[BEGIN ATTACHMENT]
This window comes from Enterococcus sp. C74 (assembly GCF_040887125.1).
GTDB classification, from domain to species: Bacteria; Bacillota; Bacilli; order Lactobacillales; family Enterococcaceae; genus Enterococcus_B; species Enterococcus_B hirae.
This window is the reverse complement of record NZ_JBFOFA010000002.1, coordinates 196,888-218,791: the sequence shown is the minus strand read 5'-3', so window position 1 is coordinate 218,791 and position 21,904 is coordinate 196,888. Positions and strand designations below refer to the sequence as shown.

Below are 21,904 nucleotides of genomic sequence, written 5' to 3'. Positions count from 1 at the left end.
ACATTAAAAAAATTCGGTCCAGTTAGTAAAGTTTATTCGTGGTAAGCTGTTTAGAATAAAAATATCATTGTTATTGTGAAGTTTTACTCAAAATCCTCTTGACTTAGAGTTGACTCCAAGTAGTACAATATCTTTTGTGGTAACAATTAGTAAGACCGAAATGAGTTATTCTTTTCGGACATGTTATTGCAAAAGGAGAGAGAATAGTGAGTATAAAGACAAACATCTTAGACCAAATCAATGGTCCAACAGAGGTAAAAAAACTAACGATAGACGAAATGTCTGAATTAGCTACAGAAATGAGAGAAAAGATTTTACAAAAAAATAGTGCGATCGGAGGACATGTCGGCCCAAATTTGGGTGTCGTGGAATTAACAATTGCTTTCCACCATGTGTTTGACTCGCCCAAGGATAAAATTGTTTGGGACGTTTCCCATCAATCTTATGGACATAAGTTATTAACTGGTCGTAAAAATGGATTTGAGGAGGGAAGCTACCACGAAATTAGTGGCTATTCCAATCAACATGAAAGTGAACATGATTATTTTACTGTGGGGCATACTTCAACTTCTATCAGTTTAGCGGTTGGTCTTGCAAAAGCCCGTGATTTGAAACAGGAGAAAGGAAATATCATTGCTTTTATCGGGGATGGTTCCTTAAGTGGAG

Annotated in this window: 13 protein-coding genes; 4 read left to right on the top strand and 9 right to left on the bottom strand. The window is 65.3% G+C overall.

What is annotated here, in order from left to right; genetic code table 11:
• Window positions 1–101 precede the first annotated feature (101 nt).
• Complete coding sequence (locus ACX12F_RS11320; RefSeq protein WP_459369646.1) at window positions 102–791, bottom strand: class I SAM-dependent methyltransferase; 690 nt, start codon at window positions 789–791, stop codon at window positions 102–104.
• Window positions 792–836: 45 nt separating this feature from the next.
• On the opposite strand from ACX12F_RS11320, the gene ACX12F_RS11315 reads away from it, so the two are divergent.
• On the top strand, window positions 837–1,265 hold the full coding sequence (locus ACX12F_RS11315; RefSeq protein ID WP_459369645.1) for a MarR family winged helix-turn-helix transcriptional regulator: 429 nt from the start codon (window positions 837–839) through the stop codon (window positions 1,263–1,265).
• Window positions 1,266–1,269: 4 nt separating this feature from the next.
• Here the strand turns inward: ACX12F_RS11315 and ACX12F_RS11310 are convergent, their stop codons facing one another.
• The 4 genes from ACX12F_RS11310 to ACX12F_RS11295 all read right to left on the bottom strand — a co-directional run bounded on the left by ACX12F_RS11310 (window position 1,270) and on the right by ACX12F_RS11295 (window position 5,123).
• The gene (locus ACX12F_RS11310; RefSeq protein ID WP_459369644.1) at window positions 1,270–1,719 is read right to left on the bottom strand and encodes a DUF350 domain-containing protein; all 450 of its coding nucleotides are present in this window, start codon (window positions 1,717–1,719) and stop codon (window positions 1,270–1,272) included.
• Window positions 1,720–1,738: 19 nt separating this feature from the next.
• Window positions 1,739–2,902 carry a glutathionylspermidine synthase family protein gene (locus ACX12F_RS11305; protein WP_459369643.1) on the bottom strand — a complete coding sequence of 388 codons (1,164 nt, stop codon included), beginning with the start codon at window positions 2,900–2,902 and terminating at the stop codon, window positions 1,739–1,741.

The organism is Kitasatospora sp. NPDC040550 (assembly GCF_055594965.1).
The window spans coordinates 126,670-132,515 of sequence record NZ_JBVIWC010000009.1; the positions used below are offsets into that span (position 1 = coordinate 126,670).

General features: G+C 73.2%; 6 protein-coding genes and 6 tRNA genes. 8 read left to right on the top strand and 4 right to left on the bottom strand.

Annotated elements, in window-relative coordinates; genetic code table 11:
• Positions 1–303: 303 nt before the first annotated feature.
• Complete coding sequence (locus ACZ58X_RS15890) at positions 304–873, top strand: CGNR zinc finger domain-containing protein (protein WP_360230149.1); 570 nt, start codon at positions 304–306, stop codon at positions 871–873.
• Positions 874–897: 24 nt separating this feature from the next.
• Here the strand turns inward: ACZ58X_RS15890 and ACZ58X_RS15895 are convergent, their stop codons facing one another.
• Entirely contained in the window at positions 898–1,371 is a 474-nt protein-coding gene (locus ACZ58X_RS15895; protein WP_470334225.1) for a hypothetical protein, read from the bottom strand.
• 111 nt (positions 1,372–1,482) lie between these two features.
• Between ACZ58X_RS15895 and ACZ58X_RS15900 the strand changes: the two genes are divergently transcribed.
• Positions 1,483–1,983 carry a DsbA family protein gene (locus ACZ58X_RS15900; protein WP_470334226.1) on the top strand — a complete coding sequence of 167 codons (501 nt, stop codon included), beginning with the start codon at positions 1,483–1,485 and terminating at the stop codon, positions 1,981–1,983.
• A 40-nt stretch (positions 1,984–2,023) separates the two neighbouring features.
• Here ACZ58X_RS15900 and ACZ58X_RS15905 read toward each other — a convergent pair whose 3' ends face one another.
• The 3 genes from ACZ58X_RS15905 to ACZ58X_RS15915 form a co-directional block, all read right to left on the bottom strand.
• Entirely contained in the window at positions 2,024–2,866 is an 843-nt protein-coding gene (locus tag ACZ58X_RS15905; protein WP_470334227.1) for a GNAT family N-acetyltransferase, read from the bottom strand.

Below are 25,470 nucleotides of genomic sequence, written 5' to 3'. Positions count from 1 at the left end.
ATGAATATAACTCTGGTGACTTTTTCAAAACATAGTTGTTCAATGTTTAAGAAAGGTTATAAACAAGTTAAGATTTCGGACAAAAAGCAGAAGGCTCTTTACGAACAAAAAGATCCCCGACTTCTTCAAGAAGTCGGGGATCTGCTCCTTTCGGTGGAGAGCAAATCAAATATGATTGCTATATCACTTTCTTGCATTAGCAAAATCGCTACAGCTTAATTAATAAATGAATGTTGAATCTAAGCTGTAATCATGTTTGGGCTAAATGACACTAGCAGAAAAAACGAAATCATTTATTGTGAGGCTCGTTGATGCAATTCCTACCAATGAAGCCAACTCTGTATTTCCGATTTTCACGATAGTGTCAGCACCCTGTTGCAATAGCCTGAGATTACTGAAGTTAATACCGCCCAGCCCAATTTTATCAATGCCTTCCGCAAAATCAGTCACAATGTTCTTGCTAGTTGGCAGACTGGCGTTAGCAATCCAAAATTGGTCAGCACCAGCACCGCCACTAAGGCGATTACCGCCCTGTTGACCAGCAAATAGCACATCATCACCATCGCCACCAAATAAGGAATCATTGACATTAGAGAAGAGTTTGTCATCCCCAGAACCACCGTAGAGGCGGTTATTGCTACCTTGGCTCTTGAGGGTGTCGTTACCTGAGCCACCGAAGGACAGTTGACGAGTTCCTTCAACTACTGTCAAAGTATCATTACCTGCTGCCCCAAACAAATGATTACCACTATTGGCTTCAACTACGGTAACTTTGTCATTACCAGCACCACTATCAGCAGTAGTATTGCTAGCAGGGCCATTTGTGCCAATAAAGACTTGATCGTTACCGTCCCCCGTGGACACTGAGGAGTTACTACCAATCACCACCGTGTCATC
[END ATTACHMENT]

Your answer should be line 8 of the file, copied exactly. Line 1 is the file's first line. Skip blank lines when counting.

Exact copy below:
• Window positions 1–101 precede the first annotated feature (101 nt).